- The Washington Times - Tuesday, January 26, 2016

Businessman Donald Trump threw a curve ball at his GOP presidential rivals and the rest of the political world Tuesday by announcing that he “most likely” will skip the Fox News sponsored debate Thursday in Iowa, following through on a threat that he would not take part in the final Republican showdown before the caucuses because of moderator bias.

“I probably won’t bother doing the debate,” Mr. Trump said during a press conference before a campaign event in Marshalltown, Iowa. He called Fox News moderator Megyn Kelly “a lightweight” and said she’d been toying with him.

Immediately after the event, Trump campaign manager Corey Lewandowski said Mr. Trump would not participate in the debate.

A Fox spokesman did not immediately respond to Mr. Trump’s decision, but earlier in the day after the GOP front-runner hinted at skipping the debate and asked his Twitter followers to chime in, the network issued a sarcastic statement that “the Ayatollah and Putin both intend to treat Donald Trump unfairly when they meet with him if he becomes president.”

“A nefarious source tells us that Trump has his own secret plan to replace the Cabinet with his Twitter followers to see if he should even go to those meetings,” the Fox statement said.

Mr. Trump posted a poll on his Twitter page on Tuesday asking “Should I do the #GOPDebate?” With 38,098 votes tallied, 52 percent of respondents had answered “Yes” and 48 percent had answered “No.”

Mr. Trump said that he will likely hold his own event at the same time as the debate Thursday somewhere in Iowa to raise money for military veterans and “wounded warriors.”

The New York billionaire has long maintained that moderator Ms. Kelly treated him unfairly in the opening Fox News sponsored debate in August in Cleveland and he reiterated the point Tuesday, saying he is “not a fan” of the Fox host.

“With me they are dealing with someone who is a little bit different,” Mr. Trump said. “They can’t toy with me like they can toy with everybody else.”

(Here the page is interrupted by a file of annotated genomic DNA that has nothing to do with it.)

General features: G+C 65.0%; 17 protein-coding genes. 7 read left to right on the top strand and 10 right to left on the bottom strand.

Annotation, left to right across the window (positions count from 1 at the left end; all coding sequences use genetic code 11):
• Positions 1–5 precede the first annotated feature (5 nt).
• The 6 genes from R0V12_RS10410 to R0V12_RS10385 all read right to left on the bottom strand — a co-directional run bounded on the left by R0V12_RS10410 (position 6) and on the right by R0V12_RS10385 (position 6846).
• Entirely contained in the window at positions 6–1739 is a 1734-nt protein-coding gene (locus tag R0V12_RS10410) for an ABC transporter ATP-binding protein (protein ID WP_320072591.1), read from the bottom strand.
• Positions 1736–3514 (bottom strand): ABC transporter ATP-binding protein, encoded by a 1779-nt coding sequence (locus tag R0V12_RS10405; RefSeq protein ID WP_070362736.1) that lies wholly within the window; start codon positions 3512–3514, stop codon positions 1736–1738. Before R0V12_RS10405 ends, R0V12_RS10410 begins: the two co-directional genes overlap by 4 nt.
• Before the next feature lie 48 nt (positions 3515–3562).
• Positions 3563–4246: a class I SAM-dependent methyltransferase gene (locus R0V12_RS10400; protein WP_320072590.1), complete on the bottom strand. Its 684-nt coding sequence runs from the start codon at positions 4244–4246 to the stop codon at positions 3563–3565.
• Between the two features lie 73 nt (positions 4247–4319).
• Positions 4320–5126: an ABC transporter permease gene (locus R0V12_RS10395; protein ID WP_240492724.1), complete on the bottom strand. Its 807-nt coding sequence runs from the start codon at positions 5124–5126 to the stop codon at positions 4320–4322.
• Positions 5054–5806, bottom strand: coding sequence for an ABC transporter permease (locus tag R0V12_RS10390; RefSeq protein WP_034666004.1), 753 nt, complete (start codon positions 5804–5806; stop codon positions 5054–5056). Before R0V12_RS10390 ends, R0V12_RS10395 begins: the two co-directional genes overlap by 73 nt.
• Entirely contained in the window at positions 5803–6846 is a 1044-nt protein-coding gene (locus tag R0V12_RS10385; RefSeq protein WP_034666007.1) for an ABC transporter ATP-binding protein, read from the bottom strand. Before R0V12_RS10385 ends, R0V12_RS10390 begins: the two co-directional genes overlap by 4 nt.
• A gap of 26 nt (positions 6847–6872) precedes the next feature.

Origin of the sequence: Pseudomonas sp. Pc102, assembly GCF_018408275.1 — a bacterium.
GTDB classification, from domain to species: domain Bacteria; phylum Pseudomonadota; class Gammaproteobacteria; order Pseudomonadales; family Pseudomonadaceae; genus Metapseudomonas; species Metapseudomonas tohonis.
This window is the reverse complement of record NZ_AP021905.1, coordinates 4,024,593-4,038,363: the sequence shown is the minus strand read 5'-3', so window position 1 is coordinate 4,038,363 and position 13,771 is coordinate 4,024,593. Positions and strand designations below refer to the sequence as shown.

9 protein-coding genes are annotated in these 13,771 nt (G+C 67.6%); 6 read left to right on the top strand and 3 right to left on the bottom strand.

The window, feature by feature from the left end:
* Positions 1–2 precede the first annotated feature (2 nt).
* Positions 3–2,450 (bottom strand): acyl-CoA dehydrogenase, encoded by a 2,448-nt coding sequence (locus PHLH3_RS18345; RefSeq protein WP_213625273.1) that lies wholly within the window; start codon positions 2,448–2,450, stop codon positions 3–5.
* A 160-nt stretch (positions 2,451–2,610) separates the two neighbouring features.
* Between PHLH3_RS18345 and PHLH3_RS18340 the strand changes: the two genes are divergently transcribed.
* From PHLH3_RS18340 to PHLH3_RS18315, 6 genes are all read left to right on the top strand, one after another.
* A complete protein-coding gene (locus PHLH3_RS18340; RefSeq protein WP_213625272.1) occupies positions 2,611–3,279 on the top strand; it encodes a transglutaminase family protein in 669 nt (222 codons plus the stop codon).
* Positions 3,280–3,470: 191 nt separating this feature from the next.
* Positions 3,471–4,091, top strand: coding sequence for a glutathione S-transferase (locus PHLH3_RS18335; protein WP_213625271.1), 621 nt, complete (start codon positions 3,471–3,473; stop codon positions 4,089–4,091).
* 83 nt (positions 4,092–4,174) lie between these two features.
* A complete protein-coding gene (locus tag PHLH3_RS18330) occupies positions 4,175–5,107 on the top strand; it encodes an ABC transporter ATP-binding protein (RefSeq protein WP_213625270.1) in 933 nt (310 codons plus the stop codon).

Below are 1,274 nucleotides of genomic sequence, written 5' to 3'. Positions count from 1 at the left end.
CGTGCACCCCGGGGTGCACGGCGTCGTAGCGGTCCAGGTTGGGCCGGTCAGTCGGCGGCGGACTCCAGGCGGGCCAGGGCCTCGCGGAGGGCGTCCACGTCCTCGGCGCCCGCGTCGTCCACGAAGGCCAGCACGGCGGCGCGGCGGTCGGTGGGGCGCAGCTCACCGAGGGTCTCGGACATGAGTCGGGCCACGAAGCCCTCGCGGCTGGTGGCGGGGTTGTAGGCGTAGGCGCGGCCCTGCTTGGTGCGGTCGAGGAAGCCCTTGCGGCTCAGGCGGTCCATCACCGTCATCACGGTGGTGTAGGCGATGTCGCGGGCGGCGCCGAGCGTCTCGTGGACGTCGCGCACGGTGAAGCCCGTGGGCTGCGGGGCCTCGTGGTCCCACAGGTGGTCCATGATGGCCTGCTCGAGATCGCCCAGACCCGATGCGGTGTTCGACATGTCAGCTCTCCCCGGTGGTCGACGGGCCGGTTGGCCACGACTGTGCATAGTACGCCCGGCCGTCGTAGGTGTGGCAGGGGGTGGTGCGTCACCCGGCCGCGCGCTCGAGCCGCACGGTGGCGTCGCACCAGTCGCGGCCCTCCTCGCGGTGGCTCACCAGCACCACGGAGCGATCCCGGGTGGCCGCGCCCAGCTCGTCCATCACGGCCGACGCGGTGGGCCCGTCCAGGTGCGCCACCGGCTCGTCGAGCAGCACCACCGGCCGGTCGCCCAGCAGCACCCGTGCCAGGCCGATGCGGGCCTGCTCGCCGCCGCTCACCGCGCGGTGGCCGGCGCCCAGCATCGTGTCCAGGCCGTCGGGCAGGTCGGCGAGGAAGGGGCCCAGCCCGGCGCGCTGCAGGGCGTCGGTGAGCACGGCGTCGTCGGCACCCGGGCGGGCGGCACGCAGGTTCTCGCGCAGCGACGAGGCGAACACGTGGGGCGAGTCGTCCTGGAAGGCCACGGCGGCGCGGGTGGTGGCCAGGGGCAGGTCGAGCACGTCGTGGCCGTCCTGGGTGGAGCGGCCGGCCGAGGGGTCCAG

Mr. Trump’s announcement came at a campaign stop where he received the endorsement of Maricopa County Sheriff Joe Arpaio of Arizona, one of the most vocal opponents of illegal immigrants, and not long after announcing that Jerry Falwell, Jr., the president of Liberty University, also was officially backing him.

Mr. Trump’s campaign has been anything but conventional, and with less than week to go before the Iowa caucuses he is locked in a tight race in the polls with Sen. Ted Cruz of Texas.

On the Democratic side Tuesday, the Democratic National Committee it was open to the idea of adding another debate to its primary schedule, and would revisit the idea in the middle of February.

DNC officials are still reluctant, saying they’re comfortable with the total of six that they planned, but under intense pressure from progressive activists and supporters of Sen. Bernard Sanders and former Maryland Gov. Martin O’Malley, the party appears to be rethinking.

“We have no plans to sanction any further debates before the upcoming First in the Nation caucuses and primary, but will reconvene with our campaigns after those two contests to review our schedule,” the DNC said in a statement.

MSNBC and the Union Leader newspaper in Manchester, New Hampshire, forced the issue this week by announcing an effort to host an unsanctioned debate next week, after Iowa’s caucuses on Monday but before New Hampshire’s primary on Feb. 9.

It was unclear Tuesday whether the three Democratic candidates would all agree to that debate, but liberal groups were urging the campaigns to sign up.

“We strongly encourage every Democratic candidate to leap at the opportunity to add an additional debate to the absurdly limited official DNC schedule and work to find other opportunities to make the presidential contest the fierce competition of progressive ideas that Democrats deserve,” said Charles Chamberlain, executive director of Democracy for America.

Liberal groups argue that the schedule of six debates was intended to prevent voters from getting a good look at candidates challenging Hillary Clinton, wife of a former president and the former top diplomat for President Obama, who installed current DNC Chairwoman Debbie Wasserman Schultz. Not only the small number, but the timing of the debates, have irked Mr. Sanders’ supporters.

Of four debates held so far, three were scheduled for weekend nights. The next two — a Feb. 11 debate in Milwaukee and a March 9 debate in Miami — are on weeknights.

The candidates are also doing televised forums such as this week’s two-hour CNN affair, where a host and audience members asked prepared questions to the candidates individually. The three didn’t appear on stage with each other.

Republicans have scheduled twice as many debates as Democrats, for a field that at one point ran to 16 candidates.

Ms. Wasserman Schultz has rejected claims that she’s trying to aid Mrs. Clinton, but had been reluctant to add more debates, saying voters are getting enough of a look at the candidates.

The DNC said its October debate set a record for a Democratic debate audience with 15.8 million viewers, and the January debate drew 12.5 million when web viewership is included.

This story is based in part on wire service reports.

• Seth McLaughlin can be reached at smclaughlin@washingtontimes.com.

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